By observation, in many marque enthusiast groups, there can be "acceptable modifications" which nobody really gets excited about. Like adding a Chrysler Mopar Perf electronic ignition system to replact the points system, hiding the electronic box in the process, so that all that is seen is the "extra wire" going to the distributor, for example. Or a similar OEM-based ignition system upgrade to something more modern and reliable. Or a more modern carburetor for better driveability and fuel economy, too, under the factory air cleaner. Or making a drum brake car into a "factory-option-correct" power disc brake car. Or some of the other "bolt-on" things like heavier-duty shocks and such.

I greatly appreciate what Carl and his crew accomplished with the '55 Special. That it still has the Buick Nailhead V-8 and DynoFlow in it, too! The basic "flavor" of the Buick is still there, just spiffed-up in some places. The wire wheels were a flashy addition, but I might have liked to see wheel covers instead. I might also respectfully comment that I'd rather have the "Reality Rides" Buick over Jay Leno's similar Roadmaster, just because there's "more Buick" there.

Getting back to one of the previous comments . . . I feel there DOES need to be some correct examples of vehicles which are preserved "as built", "end of the assembly line correct", not unlike the original-stated purpose of the Buick 400 Point Judging System. Correctly-restored to THAT standard, not to "make it better", specifically, or do re-do all of the "holidays" in the assembly and production of the individaul vehicle (door alignment, drips in weatherstrip adhesive, mis-aligned door/quarter panel moldings). In many cases from the GM mid-'50s, "They came that way". Not perfect, but "that way".

In the case of the '69 Dodge Daytona "Wing Car", to do a correct restoration means accurately-duplicating the THREE layers of overspray on the underbody, from EACH of the three times the car was painted (assembly line is "one", other conversion shop activities account for the other two). To some, it would look "sloppy", but IF you know what you're looking at, it's "correct" to be that way. Similar with inspection stamps/paint daubs/grease pencil makrings. In some parts of the car hobby, these things are highly-documented and "known about", but in other marque groups, only limited interest exists (as few worried about those things in earlier times, in those particular vehicle owners' groups).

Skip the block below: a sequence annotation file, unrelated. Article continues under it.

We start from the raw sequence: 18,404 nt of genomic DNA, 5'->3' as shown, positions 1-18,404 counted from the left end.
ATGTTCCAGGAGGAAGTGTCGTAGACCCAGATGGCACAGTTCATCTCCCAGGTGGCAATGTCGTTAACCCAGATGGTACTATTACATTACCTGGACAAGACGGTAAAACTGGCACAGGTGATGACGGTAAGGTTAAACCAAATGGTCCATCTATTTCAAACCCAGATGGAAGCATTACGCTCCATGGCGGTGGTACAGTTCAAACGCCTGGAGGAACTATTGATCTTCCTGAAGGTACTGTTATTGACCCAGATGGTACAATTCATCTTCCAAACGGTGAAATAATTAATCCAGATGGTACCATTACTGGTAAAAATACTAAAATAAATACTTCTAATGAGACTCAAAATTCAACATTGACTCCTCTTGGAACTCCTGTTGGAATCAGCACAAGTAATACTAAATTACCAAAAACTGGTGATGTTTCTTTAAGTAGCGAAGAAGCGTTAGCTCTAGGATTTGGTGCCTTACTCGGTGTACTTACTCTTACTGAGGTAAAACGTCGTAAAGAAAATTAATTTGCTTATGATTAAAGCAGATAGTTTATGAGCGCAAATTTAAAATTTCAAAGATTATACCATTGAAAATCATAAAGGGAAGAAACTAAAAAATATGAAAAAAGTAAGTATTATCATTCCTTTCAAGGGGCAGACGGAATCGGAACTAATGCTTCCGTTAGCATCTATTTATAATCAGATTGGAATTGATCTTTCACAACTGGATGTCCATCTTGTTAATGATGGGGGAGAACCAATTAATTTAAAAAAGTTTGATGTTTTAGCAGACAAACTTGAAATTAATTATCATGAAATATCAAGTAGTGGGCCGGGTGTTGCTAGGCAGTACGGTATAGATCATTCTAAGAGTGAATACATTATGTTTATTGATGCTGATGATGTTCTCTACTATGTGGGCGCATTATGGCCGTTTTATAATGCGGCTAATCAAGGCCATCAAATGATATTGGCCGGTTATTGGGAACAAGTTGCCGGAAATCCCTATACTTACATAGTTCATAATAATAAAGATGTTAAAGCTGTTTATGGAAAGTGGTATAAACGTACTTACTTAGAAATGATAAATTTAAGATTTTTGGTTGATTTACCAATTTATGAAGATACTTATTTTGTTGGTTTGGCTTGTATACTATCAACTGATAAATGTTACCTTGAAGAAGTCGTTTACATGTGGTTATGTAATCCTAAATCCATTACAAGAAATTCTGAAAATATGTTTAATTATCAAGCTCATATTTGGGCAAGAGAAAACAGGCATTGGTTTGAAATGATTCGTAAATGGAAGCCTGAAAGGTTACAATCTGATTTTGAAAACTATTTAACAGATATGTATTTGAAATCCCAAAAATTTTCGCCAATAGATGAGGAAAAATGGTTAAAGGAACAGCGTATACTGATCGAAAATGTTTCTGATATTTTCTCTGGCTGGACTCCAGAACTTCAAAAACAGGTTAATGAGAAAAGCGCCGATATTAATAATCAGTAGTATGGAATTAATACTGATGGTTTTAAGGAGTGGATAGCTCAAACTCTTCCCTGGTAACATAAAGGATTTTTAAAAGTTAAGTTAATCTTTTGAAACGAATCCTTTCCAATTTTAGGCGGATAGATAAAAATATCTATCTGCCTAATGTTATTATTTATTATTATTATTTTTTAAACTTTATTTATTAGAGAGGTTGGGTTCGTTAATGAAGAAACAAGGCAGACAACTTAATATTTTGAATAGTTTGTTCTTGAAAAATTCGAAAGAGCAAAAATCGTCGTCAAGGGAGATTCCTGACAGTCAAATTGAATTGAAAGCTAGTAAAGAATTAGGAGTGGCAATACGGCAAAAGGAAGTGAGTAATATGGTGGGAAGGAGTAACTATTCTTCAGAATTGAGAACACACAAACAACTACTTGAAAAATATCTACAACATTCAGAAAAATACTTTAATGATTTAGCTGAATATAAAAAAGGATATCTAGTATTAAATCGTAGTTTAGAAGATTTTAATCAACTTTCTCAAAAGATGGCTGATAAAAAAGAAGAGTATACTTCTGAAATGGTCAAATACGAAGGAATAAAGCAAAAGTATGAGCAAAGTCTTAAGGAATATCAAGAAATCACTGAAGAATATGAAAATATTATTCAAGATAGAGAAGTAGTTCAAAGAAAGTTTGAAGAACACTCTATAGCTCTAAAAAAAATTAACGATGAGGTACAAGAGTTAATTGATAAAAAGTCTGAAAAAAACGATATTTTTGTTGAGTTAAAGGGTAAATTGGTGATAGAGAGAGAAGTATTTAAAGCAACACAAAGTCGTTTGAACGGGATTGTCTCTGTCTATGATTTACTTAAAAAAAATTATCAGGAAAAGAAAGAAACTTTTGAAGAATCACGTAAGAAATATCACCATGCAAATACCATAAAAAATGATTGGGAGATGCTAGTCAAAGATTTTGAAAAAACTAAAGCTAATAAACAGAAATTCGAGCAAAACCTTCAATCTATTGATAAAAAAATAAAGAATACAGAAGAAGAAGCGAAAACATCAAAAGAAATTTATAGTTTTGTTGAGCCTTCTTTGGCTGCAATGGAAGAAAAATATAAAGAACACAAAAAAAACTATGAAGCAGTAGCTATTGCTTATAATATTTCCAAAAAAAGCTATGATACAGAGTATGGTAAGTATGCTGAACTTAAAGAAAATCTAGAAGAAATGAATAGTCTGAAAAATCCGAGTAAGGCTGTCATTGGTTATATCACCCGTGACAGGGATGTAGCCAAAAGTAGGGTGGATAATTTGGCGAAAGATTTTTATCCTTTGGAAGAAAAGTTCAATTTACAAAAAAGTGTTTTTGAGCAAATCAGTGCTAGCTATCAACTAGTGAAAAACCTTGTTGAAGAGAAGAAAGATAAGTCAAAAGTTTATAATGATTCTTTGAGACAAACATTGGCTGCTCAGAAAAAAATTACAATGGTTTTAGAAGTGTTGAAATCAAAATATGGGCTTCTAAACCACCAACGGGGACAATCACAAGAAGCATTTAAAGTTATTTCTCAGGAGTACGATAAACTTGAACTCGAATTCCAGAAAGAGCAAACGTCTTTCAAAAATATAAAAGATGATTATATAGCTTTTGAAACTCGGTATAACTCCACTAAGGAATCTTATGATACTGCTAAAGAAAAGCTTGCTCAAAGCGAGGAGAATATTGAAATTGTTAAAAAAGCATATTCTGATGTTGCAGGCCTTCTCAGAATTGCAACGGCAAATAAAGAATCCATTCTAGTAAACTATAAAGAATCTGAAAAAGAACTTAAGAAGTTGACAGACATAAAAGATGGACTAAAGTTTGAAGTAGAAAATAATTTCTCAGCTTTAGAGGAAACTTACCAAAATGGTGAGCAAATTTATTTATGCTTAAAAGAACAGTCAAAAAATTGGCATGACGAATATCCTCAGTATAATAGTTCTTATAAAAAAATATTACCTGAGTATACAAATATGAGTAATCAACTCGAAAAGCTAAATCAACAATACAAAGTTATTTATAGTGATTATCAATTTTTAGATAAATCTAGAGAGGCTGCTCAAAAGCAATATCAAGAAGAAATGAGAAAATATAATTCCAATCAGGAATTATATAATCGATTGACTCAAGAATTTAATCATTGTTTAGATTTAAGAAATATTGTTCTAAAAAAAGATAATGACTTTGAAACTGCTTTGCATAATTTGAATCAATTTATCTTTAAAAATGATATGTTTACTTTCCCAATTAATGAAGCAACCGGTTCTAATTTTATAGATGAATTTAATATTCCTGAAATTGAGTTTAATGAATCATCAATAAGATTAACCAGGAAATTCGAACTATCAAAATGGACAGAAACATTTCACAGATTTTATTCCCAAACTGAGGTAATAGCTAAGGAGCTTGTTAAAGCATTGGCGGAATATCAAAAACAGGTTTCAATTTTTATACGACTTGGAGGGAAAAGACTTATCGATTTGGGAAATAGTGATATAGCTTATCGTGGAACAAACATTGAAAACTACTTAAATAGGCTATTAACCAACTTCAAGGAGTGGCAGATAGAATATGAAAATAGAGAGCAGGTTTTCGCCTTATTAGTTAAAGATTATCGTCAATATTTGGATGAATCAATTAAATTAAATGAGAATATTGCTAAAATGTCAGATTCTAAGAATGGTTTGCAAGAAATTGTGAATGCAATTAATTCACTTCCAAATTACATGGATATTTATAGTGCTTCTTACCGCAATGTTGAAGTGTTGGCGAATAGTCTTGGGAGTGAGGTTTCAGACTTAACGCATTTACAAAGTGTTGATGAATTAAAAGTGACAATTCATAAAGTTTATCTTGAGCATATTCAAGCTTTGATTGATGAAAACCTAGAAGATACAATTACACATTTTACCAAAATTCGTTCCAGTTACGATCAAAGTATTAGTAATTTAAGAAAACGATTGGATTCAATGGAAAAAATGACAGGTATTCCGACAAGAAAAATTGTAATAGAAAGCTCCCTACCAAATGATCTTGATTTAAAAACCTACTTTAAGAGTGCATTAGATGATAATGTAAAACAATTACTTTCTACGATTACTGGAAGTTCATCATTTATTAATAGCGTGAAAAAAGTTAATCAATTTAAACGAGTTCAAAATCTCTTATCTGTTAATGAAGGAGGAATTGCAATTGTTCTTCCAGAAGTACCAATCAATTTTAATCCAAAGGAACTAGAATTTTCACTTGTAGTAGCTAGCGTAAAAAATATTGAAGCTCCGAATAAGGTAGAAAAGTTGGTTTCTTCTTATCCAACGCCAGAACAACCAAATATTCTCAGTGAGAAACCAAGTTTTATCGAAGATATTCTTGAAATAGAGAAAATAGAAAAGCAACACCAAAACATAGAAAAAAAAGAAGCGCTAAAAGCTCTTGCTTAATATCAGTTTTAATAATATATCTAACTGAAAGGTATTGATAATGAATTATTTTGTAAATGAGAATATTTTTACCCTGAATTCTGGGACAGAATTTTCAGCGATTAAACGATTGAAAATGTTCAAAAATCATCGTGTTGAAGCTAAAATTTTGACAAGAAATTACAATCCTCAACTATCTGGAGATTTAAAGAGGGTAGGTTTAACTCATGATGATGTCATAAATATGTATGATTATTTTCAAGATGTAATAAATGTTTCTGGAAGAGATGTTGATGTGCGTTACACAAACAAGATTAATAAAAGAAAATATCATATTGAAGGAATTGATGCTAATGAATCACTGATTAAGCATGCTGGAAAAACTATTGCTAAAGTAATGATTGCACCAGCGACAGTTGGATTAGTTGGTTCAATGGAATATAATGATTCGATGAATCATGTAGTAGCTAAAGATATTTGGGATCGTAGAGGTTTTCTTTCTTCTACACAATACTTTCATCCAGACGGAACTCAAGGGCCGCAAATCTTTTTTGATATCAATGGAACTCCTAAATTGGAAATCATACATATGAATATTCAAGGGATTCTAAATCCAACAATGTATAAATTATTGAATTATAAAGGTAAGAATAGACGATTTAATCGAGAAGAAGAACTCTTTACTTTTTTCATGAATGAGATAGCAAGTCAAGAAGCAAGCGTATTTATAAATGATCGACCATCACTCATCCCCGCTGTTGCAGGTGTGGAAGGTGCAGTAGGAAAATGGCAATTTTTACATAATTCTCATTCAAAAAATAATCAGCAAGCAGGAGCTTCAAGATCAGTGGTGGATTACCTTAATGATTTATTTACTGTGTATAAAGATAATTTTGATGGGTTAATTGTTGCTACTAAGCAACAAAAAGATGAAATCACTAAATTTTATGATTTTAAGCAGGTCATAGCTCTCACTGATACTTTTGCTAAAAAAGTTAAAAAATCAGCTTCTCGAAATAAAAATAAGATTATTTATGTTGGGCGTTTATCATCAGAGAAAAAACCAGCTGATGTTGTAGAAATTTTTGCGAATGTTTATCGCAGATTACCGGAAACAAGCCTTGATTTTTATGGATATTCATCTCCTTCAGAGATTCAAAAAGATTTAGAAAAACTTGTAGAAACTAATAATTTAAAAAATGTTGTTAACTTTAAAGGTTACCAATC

BUT I guess that as long as we can keep our memories alive, possibly making memories for others in the process, we've accomplished something. Maybe not having "fully educated" everybody about what's right and what's not, but hopefully generated enough interest that "independent study" with "credible mentors" can be a better education for those that care. 5563 and Old-Tank (credible mentor) are perfect examples of that happening!

Just some thoughts . . .

NTX5467

Link to post
Share on other sites

I just got back from Saturday morning coffee with two cynical, experienced, and highly critical (adding me makes three) car guys. Last week I sent them the Buick retrieval vid and the Command Car inspection vid. They got a full thumbs up and we are planning the share more of the series.

The only negative comment was the guy who looked at the Command Car and said "it's got a generator. It must be a 6 volt."; pretty minor.

With all the reality shows of TV, one might be surprised that we sat in the restaurant praising the reality. It was the lack of staged events we see in other productions that won favor. No arm waving and jumping up and down, crying out "I found the seat!!!". No standard formula of casting. The overbearing Boss figure who kicks things around, the stupid abused underling, the urgent deadline that must be met, not even the mention of dollar figures or the waving of a cash roll. We know the standard formula- A squared + B squared = Stupid. This was a very refreshing change. It was just car guys doing car guy stuff.

I guess TV shows are a lot like restaurants. If you don't know what real food tastes like the food in the mall food might taste good.

Bernie

Link to post
Share on other sites

It seems to me that the opinions on resto versus modified have a lot to do with the eye of the opiner and it seems to me that that depends very much on age. In 1984 when I was 38 I bought a 57 Olds 98 2dr ht. with a bashed in trunk. I proceeded with the help of my able machinist to build a full house J2 mill backed by a toploader Ford. At 50 my dear brother gave me a t-56 6 speed. Just before Jim the machinist retired a dozen years ago we built a disk brake system using 12 inch Cad rotors. This car has been all over the US and Canada.

Last year my same dear brother gave my wife the 53 Roadmaster. It appears to have 62,500 miles and an amateur restration around 1989. I just put the refreshed Dynaflow back in and I reused all of the tower clamps. I'm thinking about driving to the BCA Nats some 200 miles away in 2015. The difference? I'm 67 now...

Link to post
Share on other sites

Create an account or sign in to comment

You need to be a member in order to leave a comment

Create an account

Sign up for a new account in our community. It's easy!

Register a new account

Sign in

Already have an account? Sign in here.

Sign In Now
×
×
  • Create New...